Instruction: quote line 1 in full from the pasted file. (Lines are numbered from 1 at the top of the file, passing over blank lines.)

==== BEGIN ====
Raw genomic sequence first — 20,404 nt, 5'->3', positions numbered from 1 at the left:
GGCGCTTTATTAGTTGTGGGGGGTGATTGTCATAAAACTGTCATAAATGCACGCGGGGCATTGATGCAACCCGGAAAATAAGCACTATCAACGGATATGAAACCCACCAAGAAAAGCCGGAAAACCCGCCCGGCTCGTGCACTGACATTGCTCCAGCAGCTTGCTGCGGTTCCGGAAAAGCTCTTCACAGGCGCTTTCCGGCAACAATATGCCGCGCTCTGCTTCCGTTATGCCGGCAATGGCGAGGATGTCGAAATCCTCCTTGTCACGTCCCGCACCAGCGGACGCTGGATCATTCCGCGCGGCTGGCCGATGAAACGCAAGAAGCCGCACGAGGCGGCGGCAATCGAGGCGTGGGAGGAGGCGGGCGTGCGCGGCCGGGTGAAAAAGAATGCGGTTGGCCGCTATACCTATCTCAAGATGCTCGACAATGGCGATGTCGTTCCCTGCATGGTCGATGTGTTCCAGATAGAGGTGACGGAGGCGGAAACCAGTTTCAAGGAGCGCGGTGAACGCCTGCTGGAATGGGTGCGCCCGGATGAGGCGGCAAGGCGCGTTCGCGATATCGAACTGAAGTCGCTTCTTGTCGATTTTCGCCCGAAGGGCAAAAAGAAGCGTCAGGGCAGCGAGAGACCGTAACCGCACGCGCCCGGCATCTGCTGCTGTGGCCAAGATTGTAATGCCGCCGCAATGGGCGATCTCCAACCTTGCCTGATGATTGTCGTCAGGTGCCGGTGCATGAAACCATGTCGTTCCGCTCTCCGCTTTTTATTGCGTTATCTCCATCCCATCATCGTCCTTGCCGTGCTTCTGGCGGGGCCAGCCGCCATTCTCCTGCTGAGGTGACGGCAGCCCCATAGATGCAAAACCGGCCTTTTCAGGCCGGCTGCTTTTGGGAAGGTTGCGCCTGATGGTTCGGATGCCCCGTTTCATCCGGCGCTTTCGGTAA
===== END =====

Raw genomic sequence first — 20,404 nt, 5'->3', positions numbered from 1 at the left: